23 March 2021 marked the UK’s first Tax Day, as the government published consultation documents, calls for evidence, and other documents relating to the future shape of the UK tax regime. We were not quite clear in advance what to expect from Tax Day, and speculation had been mounting that some significant reforms would be announced.
As it happened, many of the announcements were either technical in nature or intended to start discussions. Nothing was published, for example, regarding significant changes to capital gains tax or the taxation of self-employed individuals. The Chancellor may of course pick up these topics later in the year so, for now, we have set out here our summary of the key things we have learned.
The government published its ten-year tax administration strategy last year, with the aim of delivering “the flexible, resilient and responsive tax system the UK will need in the years ahead”. A key element of this strategy is the government’s Making Tax Digital programme and – against the wishes of some businesses and advisers – no changes were announced as far as this programme is concerned.
The government has moved forward its “real-time” agenda with the publication of a call for evidence on the “timely payment” of tax. The document focuses most significantly on income tax (as this is where the greatest differences can currently arise between the time profits arise and the time the associated tax is payable) but also looks at corporation tax for those companies not already paying tax on a quarterly basis. The government will now be looking in detail at the possibility of in-year tax payments being made on the basis of an as up-to-date a view of the taxpayer’s position as possible. The document does identify some clear challenges in moving towards such a system, including the administrative and cash flow implications.
The government also published a more general call for evidence on the tax administration framework, considering such issues as simplifying registration rules and making greater use of data and digitalisation.
Several changes will be made to reduce administrative burdens for those dealing with inheritance tax. Specifically, from 2022, the intention is that over 90% of non-tax paying estates will no longer have to complete inheritance tax forms for deaths when probate or confirmation is required.
Several documents concerned measures designed to drive down “non-compliance”, including:
The government published an interim report as part of its fundamental review of business rates, which began last year. This interim report summarises the responses to last year’s call for evidence and highlights policy decisions announced at Budget 2021. However, we will need to wait until later in the year for the final report.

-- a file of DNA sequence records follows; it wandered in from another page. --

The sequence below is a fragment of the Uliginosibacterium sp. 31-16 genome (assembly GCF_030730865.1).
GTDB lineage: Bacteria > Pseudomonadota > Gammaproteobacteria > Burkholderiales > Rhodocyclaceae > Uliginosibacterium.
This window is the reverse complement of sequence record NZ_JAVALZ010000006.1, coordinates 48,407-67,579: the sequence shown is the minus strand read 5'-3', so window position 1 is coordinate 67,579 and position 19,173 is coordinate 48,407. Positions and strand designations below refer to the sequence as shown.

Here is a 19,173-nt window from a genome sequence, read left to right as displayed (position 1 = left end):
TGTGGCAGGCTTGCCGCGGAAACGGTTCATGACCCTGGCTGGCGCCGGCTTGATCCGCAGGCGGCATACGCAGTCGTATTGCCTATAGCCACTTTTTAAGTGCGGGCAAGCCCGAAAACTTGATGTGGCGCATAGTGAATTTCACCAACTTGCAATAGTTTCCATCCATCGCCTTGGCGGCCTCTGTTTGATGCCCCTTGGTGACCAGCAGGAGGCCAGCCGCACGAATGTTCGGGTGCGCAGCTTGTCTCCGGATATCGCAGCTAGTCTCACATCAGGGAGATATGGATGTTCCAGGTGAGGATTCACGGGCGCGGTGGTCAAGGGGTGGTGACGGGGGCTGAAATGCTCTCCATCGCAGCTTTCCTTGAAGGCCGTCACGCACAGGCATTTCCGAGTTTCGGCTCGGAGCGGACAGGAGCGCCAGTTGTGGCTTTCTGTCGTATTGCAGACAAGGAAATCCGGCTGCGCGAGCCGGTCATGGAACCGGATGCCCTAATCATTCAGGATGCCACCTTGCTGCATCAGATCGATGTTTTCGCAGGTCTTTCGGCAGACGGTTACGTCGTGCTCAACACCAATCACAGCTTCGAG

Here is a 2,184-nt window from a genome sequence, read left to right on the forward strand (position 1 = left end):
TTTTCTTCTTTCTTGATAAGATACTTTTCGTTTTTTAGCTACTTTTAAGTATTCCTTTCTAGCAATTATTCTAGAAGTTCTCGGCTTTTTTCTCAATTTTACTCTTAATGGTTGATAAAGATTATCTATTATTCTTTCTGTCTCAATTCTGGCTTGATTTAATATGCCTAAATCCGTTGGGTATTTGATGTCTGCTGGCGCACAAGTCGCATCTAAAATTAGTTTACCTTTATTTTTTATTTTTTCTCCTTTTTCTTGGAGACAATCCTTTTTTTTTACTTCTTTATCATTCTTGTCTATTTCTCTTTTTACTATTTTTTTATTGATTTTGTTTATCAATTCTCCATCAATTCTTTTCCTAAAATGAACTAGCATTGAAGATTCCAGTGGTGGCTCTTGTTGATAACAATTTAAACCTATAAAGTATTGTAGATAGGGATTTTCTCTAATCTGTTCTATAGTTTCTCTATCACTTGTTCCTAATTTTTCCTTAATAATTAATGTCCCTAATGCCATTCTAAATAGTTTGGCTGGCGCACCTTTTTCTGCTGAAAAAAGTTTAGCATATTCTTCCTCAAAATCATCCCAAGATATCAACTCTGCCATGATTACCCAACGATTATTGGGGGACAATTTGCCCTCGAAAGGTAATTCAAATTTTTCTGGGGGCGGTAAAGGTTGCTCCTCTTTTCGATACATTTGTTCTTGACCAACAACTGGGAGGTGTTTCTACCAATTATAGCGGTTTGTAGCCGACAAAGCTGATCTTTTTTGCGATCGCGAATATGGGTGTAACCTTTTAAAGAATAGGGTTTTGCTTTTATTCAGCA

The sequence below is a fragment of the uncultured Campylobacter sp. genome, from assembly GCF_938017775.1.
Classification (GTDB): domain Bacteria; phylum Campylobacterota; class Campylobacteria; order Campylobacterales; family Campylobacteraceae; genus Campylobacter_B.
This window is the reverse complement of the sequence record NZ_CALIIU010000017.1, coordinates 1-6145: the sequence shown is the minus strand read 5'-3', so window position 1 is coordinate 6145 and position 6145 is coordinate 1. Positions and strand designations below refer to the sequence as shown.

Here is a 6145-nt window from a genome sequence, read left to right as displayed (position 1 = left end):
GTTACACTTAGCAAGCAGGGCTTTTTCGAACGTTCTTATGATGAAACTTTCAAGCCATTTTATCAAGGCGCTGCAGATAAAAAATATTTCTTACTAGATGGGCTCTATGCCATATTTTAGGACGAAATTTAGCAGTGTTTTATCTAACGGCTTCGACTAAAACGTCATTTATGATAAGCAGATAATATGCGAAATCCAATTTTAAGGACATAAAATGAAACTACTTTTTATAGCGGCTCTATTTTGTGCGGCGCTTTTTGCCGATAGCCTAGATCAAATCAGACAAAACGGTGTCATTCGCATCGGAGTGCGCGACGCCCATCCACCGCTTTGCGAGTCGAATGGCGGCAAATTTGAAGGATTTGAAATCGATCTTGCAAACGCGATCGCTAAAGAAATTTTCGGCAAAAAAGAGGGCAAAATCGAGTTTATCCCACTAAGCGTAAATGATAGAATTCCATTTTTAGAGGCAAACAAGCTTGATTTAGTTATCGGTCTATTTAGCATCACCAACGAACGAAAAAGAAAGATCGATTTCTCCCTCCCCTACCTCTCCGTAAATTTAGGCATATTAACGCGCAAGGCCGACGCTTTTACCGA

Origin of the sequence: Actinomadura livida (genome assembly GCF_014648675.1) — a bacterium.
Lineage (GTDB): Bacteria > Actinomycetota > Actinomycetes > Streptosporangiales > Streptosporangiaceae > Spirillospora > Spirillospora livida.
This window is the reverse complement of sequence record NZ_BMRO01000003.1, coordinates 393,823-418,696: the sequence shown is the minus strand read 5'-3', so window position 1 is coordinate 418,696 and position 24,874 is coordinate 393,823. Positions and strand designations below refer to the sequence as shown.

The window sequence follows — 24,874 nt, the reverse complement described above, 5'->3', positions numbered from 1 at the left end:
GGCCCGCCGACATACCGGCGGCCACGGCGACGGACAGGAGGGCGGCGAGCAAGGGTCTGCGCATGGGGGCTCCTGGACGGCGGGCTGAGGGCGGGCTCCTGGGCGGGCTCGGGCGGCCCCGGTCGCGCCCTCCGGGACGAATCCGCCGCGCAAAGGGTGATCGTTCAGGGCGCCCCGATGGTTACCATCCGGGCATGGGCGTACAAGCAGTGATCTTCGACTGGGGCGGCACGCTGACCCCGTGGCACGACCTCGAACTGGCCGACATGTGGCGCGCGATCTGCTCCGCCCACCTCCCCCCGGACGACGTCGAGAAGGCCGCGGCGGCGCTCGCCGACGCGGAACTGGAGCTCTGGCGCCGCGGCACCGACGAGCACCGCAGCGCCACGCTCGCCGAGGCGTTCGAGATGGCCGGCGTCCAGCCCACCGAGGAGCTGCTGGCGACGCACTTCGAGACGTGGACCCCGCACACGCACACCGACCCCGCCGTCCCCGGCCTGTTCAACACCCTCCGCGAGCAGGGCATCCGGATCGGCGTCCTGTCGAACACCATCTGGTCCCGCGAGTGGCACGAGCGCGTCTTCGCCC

In the meantime, it was announced that the criteria for determining whether a holiday let is assessed to business rates will be changed. This is to ensure that owners of properties cannot reduce their tax liability by declaring that a property is available for let while making little attempt to do so.
In other property-related announcements, the government confirmed that they would consult on a new tax on the largest residential property developers, the proceeds of which will help to pay for the costs of cladding remediation. They also announced a technical amendment to the structures and buildings allowance rules.
The government announced at Budget 2020 that large businesses would have a requirement to notify HMRC where they have adopted an “uncertain tax treatment”. Concerns were raised last year that the proposed rules were too subjective and, in response, the government took the opportunity to delay the proposal and re-think some of the detail.
The government has now published a further consultation document on this policy, proposing a series of more objective triggers to determine when a business needs to make a notification to HMRC. These will include situations where the treatment adopted results from an interpretation that is different from HMRC’s known position or where it differs from standard industry practice.
The government is also looking to increase requirements for businesses to maintain transfer pricing documentation. Currently, this is governed by generic record-keeping requirements, which are less onerous and less specific than in many other jurisdictions.
The government is now specifically considering whether businesses subject to country-by-country reporting rules should be required to maintain “master” and “local” files, and whether all businesses within the scope of transfer pricing rules should be required to report to HMRC specific information on cross-border transactions with connected parties. The second of these proposals may ultimately be more onerous for a larger number of businesses.
There were technical announcements regarding VAT, including the following:
The government ran a consultation on the taxation of trusts in 2018. The responses did not apparently indicate a desire for a comprehensive reform of trust tax. While the government says it will keep the issues raised under review, it appears as though the taxation of trusts will largely be left unchanged for the time being.
The government carried out a review of social investment tax relief back in 2019, which was due to be withdrawn in 2021. At Budget 2021, this relief was given a two-year reprieve and it does now appear clear that the relief will be finally withdrawn in 2023. However, the government has committed to monitoring the market and assessing how it might provide alternative support for the enterprises originally intended to benefit from this relief.
Lastly, the government will make some technical amendments to pensions tax legislation and will also review the appropriate tax framework for superfunds (consolidation vehicles for defined benefit pension schemes).